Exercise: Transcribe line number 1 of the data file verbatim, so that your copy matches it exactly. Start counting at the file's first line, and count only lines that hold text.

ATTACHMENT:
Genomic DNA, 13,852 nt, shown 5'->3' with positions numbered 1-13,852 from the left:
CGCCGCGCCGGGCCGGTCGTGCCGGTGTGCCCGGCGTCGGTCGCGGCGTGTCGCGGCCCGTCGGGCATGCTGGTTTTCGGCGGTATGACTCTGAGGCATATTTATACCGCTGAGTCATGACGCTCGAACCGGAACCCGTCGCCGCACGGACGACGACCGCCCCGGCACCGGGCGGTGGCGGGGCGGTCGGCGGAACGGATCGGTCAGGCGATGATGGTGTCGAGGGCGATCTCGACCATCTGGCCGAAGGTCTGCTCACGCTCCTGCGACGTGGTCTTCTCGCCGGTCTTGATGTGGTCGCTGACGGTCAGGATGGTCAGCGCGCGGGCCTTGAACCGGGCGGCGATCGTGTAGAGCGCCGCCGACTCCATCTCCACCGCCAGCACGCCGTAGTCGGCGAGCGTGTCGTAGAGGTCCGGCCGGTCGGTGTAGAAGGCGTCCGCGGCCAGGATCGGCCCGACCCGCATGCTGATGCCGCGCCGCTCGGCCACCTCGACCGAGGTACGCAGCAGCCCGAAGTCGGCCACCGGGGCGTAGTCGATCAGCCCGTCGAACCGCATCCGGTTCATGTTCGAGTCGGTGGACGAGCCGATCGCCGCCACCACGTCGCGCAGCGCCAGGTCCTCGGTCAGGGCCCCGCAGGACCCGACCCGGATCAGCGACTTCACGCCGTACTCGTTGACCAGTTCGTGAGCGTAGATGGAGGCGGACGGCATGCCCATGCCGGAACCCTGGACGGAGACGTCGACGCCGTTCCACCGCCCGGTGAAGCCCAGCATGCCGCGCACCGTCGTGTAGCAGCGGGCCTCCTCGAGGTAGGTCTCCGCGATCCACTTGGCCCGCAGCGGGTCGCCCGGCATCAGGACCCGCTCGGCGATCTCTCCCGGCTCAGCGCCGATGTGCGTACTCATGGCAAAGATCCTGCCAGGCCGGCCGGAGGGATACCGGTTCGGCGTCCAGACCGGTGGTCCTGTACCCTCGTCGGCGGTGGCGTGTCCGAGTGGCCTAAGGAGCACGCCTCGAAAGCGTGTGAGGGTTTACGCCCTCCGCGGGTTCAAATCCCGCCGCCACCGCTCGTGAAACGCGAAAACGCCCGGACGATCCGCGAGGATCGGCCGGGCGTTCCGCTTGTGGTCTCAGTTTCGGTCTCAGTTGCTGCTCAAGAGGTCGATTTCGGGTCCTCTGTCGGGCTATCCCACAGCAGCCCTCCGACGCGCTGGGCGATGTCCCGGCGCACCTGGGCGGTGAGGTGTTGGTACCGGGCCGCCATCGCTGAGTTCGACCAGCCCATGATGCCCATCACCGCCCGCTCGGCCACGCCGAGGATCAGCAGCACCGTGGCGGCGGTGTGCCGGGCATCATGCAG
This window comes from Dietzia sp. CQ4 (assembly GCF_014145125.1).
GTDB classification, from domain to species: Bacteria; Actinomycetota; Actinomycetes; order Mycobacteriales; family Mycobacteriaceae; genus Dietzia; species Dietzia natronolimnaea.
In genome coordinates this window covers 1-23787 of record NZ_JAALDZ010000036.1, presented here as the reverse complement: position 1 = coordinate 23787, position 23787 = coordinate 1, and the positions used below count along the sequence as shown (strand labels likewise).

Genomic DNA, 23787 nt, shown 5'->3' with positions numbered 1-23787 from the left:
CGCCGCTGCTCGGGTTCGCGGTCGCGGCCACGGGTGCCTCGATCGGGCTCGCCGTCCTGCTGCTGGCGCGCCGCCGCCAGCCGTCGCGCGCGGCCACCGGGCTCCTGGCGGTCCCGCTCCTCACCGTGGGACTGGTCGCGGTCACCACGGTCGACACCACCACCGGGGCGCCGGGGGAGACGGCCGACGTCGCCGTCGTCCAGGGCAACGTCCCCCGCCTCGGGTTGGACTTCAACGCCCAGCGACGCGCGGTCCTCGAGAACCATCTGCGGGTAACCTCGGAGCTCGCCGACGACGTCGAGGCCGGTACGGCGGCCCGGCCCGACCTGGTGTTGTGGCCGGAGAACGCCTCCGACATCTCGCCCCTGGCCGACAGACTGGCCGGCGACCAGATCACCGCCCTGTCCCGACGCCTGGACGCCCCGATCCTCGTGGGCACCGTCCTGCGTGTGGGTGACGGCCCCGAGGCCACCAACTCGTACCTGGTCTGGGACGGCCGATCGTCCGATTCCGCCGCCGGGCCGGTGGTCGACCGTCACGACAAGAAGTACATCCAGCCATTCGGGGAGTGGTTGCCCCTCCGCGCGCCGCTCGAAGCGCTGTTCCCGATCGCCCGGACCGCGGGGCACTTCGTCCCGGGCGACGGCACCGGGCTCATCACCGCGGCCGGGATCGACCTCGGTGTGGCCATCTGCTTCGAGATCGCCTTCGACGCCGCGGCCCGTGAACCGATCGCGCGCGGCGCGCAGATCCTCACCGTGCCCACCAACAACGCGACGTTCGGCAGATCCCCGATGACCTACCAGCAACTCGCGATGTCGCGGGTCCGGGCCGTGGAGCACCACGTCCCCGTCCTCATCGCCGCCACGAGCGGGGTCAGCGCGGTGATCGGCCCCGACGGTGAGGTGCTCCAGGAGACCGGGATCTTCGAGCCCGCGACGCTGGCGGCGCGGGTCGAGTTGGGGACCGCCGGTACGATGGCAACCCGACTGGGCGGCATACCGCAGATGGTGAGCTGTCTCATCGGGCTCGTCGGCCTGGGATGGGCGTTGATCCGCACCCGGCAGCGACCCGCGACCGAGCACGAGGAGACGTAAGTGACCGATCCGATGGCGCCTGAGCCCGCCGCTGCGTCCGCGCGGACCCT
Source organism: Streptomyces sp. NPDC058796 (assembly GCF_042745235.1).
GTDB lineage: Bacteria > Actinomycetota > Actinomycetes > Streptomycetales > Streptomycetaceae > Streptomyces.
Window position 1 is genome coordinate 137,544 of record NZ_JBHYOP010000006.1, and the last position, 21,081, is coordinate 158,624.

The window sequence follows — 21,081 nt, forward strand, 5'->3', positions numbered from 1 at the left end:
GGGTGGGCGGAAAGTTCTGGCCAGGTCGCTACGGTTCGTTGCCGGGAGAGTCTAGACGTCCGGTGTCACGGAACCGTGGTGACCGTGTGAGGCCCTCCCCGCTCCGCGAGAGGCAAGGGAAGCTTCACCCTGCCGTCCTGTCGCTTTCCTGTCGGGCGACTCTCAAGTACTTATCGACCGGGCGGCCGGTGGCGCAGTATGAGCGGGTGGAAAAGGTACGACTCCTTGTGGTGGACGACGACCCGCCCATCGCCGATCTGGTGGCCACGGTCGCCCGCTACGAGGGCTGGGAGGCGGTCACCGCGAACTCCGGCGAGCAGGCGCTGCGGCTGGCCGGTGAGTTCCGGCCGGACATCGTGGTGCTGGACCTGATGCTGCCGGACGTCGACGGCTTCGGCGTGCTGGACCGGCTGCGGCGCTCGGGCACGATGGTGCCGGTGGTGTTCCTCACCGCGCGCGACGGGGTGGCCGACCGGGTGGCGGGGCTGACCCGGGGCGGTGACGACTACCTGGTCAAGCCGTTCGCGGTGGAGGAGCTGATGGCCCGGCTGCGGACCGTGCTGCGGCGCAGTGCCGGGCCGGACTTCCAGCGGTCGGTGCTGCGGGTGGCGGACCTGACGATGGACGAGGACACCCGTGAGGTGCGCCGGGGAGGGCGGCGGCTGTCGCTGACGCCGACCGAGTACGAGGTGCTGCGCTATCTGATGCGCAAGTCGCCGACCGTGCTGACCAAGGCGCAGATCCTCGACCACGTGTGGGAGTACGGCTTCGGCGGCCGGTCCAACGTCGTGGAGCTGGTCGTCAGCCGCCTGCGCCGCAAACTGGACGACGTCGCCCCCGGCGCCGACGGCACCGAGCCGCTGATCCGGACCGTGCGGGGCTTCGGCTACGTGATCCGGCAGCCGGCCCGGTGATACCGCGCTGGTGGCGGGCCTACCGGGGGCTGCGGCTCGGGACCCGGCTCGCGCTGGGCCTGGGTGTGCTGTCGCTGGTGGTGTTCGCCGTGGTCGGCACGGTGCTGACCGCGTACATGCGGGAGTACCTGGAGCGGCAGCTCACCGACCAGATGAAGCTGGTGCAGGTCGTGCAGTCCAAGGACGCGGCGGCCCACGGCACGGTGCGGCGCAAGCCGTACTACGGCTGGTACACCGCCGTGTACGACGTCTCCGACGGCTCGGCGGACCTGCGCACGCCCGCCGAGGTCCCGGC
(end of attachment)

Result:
Genomic DNA, 13,852 nt, shown 5'->3' with positions numbered 1-13,852 from the left: